In the past week, Montgomery County, where Natanov lives, reported a daily average of 44 new coronavirus cases per 100,000 people. The mother of four said she would send her children to school once that rate drops to one in 100,000, which is the standard many European countries set before reopening schools. 

For her family, Natanov said she's most concerned about the unknowns surrounding the disease. 

"I'm not super paranoid about this. I understand, statistically speaking, we're all pretty young and healthy and likely to survive," she said. "Though, I do worry a lot about long-term consequences for children, which, we have no idea [about] still, since we're only five-plus months into the pandemic."

For families who are still deliberating whether to send back to school or not, Natanov recommends heeding the recommendations of local public health officials, except in cases where they're "not doing a good job at all." 

She was specifically referring to officials in Georgia, Florida, and Texas. "Their schools are open and they shouldn't be," Natanov said.

A pediatrician who wrote a book about parenting in a pandemic is sending her kids back to school

Dr. Kelly Fradin, a pediatrician and author of "Parenting in a Pandemic: How to help your family through COVID-19," has enrolled her two children, who are two and six years old, in traditional in-person programs.

Fradin, who lives in New York City, said she feels comfortable sending her children back to school because the city has low rates of transmission, her children's school is taking vigilant safety precautions, and no one in her home is high-risk.

When weighing whether or not to send kids back to school, Fradin advises parents to also consider the coronavirus risks involved with staying home. That might mean investigating the cleanliness and the size of crowds at local playgrounds or communal playrooms. It also means inquiring about the protective measures other playmates, and their families, are taking.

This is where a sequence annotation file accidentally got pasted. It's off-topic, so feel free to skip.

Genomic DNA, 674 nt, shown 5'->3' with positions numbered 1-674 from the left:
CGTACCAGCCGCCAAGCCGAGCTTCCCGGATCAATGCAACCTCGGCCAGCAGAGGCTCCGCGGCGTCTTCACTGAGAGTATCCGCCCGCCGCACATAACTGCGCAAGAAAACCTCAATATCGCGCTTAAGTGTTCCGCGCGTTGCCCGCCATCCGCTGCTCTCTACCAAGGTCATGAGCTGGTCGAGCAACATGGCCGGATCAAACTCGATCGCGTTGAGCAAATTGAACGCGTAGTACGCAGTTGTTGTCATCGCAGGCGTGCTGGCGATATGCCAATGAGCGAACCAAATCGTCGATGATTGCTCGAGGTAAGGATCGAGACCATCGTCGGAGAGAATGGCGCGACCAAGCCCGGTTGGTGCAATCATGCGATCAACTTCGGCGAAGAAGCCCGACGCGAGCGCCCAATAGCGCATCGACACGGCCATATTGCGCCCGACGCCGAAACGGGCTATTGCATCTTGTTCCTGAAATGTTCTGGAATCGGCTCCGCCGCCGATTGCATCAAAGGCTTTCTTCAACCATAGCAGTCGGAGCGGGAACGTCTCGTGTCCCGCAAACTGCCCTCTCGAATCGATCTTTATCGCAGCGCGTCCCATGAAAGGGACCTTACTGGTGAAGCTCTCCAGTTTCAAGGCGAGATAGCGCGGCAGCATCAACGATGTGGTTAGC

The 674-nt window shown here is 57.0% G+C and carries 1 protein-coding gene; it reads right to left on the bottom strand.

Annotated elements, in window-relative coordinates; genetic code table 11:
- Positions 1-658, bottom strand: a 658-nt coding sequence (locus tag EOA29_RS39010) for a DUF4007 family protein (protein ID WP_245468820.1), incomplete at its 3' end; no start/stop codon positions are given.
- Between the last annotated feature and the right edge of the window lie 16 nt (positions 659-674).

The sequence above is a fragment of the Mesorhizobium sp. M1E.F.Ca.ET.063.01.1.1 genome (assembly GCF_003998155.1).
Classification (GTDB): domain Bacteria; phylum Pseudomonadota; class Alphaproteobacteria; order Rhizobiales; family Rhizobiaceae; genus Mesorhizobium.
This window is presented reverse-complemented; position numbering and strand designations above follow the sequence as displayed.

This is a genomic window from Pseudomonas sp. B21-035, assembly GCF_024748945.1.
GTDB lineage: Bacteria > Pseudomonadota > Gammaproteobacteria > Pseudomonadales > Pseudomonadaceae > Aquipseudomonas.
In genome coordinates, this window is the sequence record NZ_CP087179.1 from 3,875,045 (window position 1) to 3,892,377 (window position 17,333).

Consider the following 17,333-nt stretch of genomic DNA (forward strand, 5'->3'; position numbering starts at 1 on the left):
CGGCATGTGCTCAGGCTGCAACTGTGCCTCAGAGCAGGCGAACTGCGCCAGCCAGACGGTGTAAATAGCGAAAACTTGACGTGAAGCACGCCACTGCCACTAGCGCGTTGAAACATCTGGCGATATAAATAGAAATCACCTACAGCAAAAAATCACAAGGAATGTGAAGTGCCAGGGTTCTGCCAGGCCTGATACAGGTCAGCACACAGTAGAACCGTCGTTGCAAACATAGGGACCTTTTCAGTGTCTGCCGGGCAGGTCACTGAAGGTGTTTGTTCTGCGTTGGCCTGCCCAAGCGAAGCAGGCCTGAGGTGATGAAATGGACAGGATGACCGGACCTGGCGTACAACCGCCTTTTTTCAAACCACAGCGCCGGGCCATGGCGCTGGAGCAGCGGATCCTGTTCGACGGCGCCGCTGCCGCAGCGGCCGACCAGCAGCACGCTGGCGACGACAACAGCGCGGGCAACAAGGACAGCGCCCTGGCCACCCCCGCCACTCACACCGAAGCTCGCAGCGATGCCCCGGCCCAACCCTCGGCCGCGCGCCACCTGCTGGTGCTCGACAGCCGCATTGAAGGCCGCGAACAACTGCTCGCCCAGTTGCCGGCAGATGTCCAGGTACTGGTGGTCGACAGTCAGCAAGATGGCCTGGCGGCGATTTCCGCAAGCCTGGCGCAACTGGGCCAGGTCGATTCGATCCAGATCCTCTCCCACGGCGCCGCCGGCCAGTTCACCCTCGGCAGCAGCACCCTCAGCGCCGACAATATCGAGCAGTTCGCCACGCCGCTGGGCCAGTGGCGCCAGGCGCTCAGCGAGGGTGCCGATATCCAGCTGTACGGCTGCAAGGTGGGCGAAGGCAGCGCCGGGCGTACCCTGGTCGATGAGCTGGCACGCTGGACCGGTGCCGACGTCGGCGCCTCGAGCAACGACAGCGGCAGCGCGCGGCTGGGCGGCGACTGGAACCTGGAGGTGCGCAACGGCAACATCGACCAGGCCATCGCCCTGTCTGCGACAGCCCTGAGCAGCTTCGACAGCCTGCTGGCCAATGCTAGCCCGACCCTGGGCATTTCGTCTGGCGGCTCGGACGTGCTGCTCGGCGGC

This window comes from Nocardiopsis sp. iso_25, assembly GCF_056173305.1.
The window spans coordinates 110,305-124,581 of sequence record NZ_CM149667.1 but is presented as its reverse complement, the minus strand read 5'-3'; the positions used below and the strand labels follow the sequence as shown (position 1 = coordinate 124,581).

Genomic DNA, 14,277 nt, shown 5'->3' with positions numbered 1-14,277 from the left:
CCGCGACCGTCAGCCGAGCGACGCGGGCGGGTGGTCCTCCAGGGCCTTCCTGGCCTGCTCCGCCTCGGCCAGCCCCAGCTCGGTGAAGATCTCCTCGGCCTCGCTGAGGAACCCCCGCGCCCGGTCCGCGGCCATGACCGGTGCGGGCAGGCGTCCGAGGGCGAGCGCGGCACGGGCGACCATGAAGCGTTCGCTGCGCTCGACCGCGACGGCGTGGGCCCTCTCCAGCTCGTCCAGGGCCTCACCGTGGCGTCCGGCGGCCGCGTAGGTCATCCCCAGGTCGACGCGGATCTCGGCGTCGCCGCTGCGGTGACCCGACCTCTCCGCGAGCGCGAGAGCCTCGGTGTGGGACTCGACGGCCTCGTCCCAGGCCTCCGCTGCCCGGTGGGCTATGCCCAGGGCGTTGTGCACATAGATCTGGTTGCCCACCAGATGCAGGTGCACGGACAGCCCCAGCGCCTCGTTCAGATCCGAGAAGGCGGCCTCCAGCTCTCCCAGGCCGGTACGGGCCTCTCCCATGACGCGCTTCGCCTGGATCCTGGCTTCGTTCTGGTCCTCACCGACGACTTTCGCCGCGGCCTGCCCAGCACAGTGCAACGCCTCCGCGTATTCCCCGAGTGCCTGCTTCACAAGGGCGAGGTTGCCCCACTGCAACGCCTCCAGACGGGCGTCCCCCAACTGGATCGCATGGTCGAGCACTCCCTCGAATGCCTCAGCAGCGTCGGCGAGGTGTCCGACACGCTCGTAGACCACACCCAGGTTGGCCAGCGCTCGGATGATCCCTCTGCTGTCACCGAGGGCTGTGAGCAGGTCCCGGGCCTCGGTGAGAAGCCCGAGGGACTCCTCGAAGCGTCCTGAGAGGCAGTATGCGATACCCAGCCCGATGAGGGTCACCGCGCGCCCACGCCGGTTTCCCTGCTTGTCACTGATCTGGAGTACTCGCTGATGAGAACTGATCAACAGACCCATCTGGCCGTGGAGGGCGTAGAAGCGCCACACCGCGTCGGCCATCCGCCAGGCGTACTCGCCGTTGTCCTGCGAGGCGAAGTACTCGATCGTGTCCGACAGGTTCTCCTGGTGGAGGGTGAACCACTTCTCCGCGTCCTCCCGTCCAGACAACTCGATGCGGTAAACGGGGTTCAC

"Schools may have more rigorous safety protocols in place than other places where children will congregate," Fradin told Insider. "If with remote or virtual instruction the parent's direct contact with other families or children will increase, it may in fact not be safer than in-person school. 

After making a decision, Fradin urges parents to stick with it. 

"Once you've decided, try not to second guess yourself," Fradin said. "When other people make other choices, it doesn't mean your decision is incorrect."

An infectious disease specialist chose a hybrid school model for her 3 children

Dr. Margaret Aldrich, Director of Pediatric Infection Control at the Children's Hospital at Montefiore, has three children and has opted for the hybrid learning model this fall. That means her children, who are in first through sixth grade, will attend school in person part time, and will learn remotely the rest of the time.

She and her husband decided to send their children to school in person partially out "out of necessity" Aldrich told Insider. Both parents work in healthcare, and they also felt it was important for their children to have in-person socialization opportunities with friends and teachers. 

"Socialization is so important at those ages, even if it's not perfect," Dr. Aldrich said. 

The mother of three also said that the low rates of community spread in New York City, coupled with the precautions the schools are taking, made her feel comfortable sending in person part of the time.

"We felt the risks are fewer than the benefits and having our children be safely present in schools is doable," Aldrich said.